Community solar capital: Common Energy nets $16.5M investment from S2G Ventures
Common Energy received a $16.5 million investment by S2G Ventures this week, the direct investment team of Builders Vision. The new round of capital will be used to expand Common Energy’s community solar footprint across the country, scale its energy management platform, and grow its management and operating teams.
“Renewable energy is the foundation for solving global climate change because abundant clean electricity enables all other decarbonization solutions,” said Richard Keiser, CEO and Founder of Common Energy. “This investment will enable Common Energy to accelerate our efforts to bring clean energy to more households and communities across the country, and to further reduce greenhouse gas emissions.”
For project owners, Common Energy’s platform is a cloud-based SAAS that manages and monetizes these complex, multi-tenant solar projects. Common Energy’s software platform provides financial and collections visibility and can be customized to facilitate reporting and accounting.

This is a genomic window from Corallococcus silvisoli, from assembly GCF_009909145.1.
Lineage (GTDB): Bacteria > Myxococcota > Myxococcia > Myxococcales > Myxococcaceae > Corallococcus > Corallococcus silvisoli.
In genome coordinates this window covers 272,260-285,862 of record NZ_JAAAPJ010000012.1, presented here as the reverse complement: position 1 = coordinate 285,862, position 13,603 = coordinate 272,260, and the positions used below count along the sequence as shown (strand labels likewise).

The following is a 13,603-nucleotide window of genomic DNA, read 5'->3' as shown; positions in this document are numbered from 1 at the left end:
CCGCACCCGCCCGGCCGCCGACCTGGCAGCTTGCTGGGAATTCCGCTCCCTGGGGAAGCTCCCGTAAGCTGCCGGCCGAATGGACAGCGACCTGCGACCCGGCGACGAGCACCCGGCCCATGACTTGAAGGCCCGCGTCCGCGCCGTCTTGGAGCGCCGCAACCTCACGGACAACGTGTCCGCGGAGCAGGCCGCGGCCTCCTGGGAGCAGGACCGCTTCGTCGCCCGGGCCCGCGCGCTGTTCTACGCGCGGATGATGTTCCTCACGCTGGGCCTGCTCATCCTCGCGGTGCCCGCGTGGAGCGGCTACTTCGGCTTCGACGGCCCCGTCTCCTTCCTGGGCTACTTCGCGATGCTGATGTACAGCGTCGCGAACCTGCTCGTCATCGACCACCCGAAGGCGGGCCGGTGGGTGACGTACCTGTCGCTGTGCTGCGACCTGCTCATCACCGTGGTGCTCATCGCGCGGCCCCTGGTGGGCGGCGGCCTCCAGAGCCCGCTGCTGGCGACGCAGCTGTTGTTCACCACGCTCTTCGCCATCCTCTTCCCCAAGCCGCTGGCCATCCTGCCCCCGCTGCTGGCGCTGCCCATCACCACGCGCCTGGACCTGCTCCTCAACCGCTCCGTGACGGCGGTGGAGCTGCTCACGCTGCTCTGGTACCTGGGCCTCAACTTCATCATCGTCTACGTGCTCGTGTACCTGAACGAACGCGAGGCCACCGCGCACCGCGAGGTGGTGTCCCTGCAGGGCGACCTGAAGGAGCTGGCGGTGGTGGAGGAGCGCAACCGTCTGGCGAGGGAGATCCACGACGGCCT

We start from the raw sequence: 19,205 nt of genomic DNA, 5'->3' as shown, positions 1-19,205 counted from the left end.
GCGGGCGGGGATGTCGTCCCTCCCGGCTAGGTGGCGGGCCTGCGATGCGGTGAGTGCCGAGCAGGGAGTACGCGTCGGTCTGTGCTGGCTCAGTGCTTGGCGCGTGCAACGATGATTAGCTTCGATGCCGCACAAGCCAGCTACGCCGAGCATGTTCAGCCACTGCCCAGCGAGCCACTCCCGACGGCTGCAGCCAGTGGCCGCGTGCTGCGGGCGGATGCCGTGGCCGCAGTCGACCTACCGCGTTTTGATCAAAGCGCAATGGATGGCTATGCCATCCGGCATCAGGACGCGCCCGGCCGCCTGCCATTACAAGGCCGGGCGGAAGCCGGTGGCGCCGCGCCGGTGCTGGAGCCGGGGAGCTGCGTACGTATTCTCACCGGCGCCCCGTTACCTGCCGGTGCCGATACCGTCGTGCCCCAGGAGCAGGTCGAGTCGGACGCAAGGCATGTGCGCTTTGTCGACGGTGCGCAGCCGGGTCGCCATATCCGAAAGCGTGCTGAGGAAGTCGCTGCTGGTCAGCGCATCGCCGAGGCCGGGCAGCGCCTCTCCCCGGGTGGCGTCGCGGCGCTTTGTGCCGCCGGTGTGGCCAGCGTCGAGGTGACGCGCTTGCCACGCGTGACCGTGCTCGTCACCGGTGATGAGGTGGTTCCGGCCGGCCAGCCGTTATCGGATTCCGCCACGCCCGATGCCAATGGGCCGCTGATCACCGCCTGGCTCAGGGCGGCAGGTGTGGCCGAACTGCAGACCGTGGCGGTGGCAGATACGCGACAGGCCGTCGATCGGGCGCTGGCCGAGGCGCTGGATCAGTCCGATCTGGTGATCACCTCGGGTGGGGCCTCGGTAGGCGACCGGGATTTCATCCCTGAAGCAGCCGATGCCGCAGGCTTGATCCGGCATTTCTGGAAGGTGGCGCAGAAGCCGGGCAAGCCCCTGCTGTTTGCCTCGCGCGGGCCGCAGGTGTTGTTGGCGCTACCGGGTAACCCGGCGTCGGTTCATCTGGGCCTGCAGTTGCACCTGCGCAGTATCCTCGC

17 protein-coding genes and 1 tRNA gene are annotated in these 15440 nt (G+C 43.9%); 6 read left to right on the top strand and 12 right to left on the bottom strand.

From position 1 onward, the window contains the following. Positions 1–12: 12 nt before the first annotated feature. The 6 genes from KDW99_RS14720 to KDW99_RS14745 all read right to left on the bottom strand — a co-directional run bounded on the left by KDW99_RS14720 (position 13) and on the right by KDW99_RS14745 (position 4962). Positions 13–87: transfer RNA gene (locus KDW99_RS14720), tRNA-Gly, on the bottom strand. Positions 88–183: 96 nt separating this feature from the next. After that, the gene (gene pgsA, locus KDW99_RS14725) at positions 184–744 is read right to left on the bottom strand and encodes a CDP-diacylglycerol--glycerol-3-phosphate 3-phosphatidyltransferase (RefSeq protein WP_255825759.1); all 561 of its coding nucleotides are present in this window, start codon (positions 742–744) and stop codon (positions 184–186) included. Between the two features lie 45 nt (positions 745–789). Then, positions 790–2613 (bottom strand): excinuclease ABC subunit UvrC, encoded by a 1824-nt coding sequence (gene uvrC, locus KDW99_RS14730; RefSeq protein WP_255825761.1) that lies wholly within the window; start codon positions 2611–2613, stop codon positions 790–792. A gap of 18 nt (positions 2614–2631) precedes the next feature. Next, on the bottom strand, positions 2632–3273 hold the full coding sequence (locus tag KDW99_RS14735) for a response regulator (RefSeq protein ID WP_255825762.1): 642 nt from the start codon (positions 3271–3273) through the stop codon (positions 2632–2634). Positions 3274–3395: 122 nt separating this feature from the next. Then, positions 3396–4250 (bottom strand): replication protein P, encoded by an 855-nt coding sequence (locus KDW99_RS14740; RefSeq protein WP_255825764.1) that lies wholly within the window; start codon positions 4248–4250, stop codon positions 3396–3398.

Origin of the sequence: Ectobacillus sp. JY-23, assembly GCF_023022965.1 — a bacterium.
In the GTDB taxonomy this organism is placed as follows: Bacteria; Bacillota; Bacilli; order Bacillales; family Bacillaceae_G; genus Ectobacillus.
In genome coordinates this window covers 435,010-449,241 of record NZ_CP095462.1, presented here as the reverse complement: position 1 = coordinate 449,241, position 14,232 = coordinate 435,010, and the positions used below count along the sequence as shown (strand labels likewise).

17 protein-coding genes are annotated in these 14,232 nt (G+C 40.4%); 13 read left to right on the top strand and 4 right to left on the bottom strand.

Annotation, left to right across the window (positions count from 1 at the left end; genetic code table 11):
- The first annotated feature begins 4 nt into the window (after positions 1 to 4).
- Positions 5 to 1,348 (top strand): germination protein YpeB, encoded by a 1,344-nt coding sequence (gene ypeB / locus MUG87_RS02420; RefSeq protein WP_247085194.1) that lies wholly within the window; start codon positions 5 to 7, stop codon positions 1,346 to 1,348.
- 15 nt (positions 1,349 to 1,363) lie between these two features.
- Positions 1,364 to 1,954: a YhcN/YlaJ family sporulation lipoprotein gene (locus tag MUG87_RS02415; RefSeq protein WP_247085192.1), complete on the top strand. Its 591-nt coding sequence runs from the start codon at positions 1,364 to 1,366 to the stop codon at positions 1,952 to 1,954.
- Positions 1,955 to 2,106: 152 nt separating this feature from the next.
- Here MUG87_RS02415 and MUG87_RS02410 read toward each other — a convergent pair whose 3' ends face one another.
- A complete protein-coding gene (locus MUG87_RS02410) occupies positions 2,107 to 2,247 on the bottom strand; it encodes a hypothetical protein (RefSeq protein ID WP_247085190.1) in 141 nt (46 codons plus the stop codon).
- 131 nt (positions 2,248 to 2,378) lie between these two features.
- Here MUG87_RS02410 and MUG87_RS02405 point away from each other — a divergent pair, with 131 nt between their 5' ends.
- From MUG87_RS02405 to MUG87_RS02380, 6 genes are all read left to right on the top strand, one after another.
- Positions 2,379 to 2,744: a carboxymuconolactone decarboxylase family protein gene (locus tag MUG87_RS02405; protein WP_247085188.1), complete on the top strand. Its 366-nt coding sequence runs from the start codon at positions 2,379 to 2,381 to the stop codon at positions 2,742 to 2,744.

“Community solar is an important option for broadening access to clean and cost-effective renewable energy across the US, and we are excited to be supporting the Common Energy team as they deploy their sophisticated platform to accelerate adoption of this resource,” said Dr. Francis O’Sullivan, Managing Director, S2G Ventures.
The community solar has big goals to achieve, as the Department of Energy wants to see 5 million American homes subscribed to community solar by 2025 — about 600% market growth. There is a lot of work to do to get there, but big investments like this as a good start.
Why community solar? There is enough solar installed to power 19 million households across the United States. Despite this unprecedented deployment, many Americans still lack access to affordable solar electricity, including many renters, homeowners who lack affordable financing options, and those without suitable roof conditions.
Community solar is a form of energy generation where members subscribe to a portion of a solar array, usually located near their community.
As the solar array produces energy, subscribers receive a portion of the revenue from the energy produced, typically as savings on their monthly electric bill — a critical factor for low-income and disadvantaged communities whose energy burden is three times higher than for non-low-income households.
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